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Complex Analysis: prove the function is entire

  1. Feb 3, 2012 #1
    Hey guys, i just started a complex analysis course this semester and we just went over CR-equations, and various ways to show that a function is holomorphic. I'm a bit stuck on this one homework question where we have to prove the function is entire.

    1. The problem statement, all variables and given/known data

    so we have f(z)=(z^2-2)(e^-x)(e^-iy)

    3. The attempt at a solution
    First I tried expanding the e^-iy out to cos(-y)+isin(-y) and tried to multiply it out to get a u and a v. That required a lot of tedious algebraic manipulation for one of the earlier problems in the pset for this prof so then I tried looking for a more elegant solution. I turned (e^-x)(e^-iy) into e^(-z), and tried to show that the partial derivative with respect too the conjugate of z = 0, but I'm still not to clear on that whole method. Was wondering if anyone can point me along the right direction/explain something maybe I don't understand.

    Thanks
     
  2. jcsd
  3. Feb 3, 2012 #2

    lanedance

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    I think multplying out as you started with is not a bad way to approach this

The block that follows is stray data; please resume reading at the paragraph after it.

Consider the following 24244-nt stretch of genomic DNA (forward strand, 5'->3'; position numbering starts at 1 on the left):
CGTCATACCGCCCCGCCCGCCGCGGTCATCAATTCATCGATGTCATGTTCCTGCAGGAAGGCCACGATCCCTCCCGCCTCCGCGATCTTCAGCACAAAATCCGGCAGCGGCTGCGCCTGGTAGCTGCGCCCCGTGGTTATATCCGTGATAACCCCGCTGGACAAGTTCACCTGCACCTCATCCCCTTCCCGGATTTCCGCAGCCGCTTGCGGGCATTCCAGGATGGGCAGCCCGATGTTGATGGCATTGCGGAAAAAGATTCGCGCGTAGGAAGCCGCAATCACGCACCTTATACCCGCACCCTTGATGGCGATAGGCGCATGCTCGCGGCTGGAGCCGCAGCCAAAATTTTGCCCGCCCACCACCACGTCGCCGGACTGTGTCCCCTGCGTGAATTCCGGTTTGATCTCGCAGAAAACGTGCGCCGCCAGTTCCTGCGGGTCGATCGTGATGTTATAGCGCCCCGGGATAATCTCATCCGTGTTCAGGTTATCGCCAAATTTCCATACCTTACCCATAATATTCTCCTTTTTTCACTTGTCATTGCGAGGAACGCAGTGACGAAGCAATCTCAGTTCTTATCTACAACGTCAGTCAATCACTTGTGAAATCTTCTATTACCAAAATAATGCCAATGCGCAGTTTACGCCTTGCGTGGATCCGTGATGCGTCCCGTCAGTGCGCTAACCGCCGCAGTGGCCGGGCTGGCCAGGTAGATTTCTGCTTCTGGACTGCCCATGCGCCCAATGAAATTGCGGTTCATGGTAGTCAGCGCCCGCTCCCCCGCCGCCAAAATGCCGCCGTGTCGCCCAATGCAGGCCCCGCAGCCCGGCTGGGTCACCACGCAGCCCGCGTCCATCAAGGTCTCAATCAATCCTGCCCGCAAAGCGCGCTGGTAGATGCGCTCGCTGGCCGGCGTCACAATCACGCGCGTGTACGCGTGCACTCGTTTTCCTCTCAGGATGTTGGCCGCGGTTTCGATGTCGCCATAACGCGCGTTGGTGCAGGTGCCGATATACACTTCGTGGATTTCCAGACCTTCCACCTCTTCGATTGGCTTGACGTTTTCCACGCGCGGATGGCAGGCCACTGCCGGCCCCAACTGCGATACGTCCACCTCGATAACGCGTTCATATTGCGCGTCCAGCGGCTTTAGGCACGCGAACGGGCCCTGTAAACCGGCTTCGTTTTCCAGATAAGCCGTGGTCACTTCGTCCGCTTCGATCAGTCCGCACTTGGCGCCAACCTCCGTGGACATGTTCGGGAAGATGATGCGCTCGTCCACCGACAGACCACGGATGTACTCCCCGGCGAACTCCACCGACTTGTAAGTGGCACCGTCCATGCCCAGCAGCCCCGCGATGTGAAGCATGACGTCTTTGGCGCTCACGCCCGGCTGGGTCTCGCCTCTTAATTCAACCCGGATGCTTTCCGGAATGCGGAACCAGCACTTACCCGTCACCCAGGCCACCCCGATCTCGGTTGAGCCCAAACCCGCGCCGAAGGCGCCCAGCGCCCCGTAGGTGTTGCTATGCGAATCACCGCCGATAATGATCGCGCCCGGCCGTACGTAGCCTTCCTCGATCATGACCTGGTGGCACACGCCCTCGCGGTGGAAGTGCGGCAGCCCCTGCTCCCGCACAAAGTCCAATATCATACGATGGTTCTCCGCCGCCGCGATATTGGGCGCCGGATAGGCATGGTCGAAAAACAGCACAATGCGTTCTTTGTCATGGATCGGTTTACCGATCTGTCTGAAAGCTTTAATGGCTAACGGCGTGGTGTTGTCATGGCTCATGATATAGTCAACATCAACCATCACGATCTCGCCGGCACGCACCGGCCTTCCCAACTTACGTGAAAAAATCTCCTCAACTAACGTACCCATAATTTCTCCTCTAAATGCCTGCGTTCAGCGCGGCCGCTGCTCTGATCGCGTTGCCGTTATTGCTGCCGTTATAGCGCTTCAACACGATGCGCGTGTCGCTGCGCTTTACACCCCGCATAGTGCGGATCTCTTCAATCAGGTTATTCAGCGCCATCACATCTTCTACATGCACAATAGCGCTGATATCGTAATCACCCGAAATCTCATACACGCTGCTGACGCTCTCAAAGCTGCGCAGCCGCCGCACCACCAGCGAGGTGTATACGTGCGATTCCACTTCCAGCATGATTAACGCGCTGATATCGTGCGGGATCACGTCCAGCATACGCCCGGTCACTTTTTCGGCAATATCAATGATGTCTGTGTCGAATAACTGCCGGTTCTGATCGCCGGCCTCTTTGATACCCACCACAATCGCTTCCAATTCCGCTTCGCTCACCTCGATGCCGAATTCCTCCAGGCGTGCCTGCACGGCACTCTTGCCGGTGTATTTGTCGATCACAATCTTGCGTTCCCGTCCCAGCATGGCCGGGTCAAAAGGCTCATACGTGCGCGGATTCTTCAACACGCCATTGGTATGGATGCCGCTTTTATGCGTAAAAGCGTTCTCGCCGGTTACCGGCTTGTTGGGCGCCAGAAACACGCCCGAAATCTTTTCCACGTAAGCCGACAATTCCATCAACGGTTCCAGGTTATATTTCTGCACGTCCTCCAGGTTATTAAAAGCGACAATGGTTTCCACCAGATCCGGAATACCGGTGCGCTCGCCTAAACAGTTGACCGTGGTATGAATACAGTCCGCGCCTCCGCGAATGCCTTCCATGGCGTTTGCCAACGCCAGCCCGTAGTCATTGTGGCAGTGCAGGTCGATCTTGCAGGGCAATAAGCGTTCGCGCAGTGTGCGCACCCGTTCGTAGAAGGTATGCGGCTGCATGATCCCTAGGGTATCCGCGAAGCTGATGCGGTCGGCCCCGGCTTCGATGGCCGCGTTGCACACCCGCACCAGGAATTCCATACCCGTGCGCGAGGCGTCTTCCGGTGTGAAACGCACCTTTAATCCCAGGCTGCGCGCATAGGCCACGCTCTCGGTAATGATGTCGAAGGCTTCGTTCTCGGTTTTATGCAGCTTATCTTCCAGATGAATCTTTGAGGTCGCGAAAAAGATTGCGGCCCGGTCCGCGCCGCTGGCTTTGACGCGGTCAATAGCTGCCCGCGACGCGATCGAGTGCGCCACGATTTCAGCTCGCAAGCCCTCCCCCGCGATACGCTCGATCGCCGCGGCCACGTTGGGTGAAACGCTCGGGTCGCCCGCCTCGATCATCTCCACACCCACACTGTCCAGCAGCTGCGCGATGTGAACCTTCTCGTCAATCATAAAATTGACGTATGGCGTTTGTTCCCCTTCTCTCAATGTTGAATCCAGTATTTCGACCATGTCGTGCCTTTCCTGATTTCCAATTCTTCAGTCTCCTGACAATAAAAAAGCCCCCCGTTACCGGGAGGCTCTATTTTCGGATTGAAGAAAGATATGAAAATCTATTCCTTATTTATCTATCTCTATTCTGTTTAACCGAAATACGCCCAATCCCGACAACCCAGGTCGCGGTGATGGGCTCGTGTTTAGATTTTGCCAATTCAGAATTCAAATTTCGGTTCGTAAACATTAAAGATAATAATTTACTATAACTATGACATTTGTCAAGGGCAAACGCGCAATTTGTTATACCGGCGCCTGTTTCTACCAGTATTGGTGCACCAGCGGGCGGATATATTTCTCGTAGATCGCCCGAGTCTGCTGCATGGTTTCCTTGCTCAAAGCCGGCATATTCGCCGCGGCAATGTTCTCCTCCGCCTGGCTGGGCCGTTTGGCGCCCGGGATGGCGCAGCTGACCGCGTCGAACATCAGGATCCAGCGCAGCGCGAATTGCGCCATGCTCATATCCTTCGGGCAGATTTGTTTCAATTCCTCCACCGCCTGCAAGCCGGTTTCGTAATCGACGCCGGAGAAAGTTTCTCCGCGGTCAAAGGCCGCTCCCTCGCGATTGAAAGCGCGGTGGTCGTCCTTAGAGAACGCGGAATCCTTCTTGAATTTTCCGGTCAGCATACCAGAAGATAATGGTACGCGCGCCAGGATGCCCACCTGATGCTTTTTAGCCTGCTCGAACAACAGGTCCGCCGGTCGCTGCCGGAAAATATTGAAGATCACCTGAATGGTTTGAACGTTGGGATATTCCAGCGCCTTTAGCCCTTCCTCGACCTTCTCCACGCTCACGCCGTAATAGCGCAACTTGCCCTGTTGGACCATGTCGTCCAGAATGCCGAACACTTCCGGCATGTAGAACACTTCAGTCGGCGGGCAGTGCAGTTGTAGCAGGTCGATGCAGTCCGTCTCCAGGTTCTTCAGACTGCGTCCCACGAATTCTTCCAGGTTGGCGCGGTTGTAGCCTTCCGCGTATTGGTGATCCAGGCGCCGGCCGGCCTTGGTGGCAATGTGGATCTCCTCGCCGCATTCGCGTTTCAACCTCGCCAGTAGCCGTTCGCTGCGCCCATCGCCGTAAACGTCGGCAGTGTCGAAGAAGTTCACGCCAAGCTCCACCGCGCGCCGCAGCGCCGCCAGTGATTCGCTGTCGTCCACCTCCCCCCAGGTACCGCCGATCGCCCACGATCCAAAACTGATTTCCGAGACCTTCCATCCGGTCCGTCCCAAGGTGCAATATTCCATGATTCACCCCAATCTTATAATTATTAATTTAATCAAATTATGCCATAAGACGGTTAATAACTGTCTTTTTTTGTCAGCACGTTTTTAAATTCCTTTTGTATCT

4. Feb 3, 2012 #3
    Hmmm, maybe I did not put enough work in that direction before trying other stuff. I'll work on it and get back.

    EDIT: I was wondering also, for the criteria that partial(f)/partial(zbar)=0, is zbar treated like any other varaible? In other words, since I can express the first function entirely in terms of z, can I say that partial(f)/partial(zbar) = 0 and so say that they are holomorphic?
     
    Last edited: Feb 3, 2012
  5. Feb 3, 2012 #4

    Dick

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    Sure, your function is e^(-z)*(z^2-2). It seems a little painful to show CR applies directly. You don't know things like the product of analytic functions is analytic??
     
  6. Feb 3, 2012 #5
    mmm, i think this method and the partial(f)/partial(zbar)=0 method work to make this problem very easy. We never proved product of analytic functions is analytic, maybe he expected us to know this from analysis I. I skipped it because I wouldn't have otherwise been able to fit complex analysis into my 4 years here :( Been keeping up fine teaching myself stuff I'm not familiar with though.

    lol im an idiot, I wasn't understanding the conjugate of z equation properly. Looked back at the derivation and i get it now.
     
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